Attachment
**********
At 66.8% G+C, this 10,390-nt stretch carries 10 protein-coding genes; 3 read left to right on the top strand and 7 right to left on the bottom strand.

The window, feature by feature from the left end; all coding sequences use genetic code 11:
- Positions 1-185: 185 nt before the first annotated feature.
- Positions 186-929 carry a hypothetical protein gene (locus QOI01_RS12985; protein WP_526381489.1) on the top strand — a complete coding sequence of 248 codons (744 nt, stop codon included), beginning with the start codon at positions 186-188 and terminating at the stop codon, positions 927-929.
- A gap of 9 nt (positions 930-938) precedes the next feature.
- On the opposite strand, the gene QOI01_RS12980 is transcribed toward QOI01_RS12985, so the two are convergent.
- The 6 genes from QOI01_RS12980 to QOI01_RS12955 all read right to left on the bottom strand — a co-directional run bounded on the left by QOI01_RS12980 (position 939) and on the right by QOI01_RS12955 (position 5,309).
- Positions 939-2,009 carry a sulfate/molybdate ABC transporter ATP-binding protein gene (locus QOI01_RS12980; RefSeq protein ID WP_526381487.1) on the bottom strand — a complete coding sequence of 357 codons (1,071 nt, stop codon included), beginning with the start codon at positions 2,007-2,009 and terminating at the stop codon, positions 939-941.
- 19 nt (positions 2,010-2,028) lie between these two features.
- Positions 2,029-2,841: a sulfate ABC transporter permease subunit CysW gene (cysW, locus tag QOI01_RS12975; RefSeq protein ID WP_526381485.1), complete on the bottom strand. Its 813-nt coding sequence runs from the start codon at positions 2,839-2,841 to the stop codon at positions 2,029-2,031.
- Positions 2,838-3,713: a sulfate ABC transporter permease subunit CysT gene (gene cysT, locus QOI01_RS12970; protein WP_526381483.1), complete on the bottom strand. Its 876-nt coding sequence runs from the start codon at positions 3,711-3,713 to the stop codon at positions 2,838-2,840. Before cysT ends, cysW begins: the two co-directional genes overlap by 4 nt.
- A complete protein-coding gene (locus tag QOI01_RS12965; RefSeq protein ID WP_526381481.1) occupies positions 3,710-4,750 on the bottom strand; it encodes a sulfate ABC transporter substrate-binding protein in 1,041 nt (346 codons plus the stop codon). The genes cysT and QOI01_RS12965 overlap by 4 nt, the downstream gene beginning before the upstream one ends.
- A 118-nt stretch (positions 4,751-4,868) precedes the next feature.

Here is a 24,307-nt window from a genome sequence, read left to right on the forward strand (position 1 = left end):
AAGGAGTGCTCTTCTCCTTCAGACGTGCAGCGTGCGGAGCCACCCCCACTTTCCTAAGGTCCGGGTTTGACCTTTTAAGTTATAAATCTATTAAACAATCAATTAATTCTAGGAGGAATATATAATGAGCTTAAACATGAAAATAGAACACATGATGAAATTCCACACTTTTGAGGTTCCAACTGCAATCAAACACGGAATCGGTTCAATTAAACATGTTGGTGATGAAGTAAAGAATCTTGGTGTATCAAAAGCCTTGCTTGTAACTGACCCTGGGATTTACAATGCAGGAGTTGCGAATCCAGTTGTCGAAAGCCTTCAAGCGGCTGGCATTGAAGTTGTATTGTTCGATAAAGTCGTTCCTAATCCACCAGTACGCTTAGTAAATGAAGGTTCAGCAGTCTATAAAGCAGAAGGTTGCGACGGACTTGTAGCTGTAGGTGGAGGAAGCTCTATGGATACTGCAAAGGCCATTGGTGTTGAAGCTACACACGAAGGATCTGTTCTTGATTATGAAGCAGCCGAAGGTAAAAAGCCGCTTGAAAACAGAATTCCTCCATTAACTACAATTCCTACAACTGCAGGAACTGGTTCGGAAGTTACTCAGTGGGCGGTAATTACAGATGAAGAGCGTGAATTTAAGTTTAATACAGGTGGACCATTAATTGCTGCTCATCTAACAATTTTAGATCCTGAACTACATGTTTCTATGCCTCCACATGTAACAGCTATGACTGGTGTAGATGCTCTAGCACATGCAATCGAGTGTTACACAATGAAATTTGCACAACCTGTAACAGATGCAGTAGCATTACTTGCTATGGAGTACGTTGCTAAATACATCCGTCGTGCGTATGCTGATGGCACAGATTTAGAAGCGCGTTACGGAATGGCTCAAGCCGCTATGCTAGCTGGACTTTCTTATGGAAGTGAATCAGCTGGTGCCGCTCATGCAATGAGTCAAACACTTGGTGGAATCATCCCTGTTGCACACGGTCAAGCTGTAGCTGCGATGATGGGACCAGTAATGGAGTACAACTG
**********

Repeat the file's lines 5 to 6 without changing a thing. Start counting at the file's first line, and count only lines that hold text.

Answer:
- A gap of 9 nt (positions 930-938) precedes the next feature.
- On the opposite strand, the gene QOI01_RS12980 is transcribed toward QOI01_RS12985, so the two are convergent.